8 to 10
2.00 to 6.00 feet
2.00 to 4.00 feet
June to July
Pale blue to white
Dry to medium
|Rosmarinus officinalis, commonly known as rosemary, is a generally erect, rounded, evergreen shrub. It has aromatic, needle-like, gray-green leaves and tiny, two-lipped, pale blue to white flowers. Where it is winter hardy, the plant typically grows to 4-6’ tall. The intensely fragrant foliage of this shrub is commonly harvested for a variety of purposes including culinary flavorings, toiletries, essential oils and sachets. These plants also add excellent ornamental value to borders, herb gardens, patio areas and foundations grown in the ground or as container plants. Rosemary is native to dry scrub and rocky places in the Mediterranean areas of southern Europe to western Asia. Where grown outdoors in USDA Zones 8-11, flowers typically bloom from January to April. Some sporadic additional bloom may occur in summer or fall, particularly if plants are trimmed after the late winter to spring bloom. Container plants overwintered indoors will typically bloom later (late spring into summer). Flowers are attractive to bees.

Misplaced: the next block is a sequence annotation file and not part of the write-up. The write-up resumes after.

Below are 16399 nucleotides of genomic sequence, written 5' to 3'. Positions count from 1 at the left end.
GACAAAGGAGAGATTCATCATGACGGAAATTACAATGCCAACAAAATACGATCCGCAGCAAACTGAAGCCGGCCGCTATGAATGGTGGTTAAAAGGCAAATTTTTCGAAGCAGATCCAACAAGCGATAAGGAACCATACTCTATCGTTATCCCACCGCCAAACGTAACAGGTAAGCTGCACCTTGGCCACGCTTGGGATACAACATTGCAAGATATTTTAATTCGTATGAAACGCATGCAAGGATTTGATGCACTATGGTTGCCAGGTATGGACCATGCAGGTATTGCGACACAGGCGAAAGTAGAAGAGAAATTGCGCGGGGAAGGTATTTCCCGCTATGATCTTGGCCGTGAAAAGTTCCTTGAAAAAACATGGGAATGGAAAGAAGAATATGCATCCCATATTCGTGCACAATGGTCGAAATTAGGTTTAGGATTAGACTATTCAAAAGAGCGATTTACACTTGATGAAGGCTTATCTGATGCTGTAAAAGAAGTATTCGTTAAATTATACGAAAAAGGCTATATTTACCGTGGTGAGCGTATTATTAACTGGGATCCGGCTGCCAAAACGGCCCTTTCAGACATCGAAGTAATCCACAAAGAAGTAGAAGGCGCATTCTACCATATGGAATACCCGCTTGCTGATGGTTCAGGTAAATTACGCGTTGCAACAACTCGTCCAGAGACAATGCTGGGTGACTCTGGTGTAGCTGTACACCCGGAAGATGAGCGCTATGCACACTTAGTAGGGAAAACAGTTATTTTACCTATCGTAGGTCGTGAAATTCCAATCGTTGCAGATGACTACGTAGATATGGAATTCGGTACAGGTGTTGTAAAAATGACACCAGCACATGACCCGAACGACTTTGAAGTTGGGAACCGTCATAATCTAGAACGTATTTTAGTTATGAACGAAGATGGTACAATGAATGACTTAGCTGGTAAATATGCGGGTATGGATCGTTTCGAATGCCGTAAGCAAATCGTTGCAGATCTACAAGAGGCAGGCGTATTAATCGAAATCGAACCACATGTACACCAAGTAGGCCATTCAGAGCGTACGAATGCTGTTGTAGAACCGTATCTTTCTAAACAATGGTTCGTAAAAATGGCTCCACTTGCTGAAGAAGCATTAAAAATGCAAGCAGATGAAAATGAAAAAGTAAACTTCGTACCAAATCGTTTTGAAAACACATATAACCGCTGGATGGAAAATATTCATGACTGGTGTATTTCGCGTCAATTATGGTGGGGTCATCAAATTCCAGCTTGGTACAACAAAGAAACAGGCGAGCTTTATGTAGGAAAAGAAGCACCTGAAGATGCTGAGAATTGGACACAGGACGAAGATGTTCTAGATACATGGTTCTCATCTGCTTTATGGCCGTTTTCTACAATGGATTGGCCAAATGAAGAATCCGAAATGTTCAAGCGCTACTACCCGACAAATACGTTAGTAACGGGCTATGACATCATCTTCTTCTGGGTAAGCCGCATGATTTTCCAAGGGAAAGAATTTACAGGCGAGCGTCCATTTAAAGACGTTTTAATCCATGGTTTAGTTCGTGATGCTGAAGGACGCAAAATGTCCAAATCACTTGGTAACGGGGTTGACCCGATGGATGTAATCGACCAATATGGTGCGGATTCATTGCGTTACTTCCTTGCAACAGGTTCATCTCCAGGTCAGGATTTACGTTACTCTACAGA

Rosemary may be grown in light, slightly acidic, dry to medium, well-drained soils in full sun. While it tolerates light shade, best performance is in full sun. Established plants have good drought tolerance but performs poorly in heavy clay soils. If desired, prune plants after bloom to encourage dense foliage growth. Plants may also be pruned to specific shapes. Best propagated by cuttings.
Leaves may be used (fresh or dried) in a variety of cooking applications such as stews, breads, stuffings, herbal butters or vinegars. The leaves also provide excellent flavor to meats, fish and vegetables. Leaves and flowers are used in sachets. Oil is commercially used in some perfumes, soaps, shampoos, lotions and other toiletries. Rosemary has a long history of uses for a variety of medicinal and curative applications.
|Information on this page is from Missouri Botanical Gardens,
Dave’s Garden, All things Plants, Texas Superstar or Aggie Horticulture
This page last updated or reviewed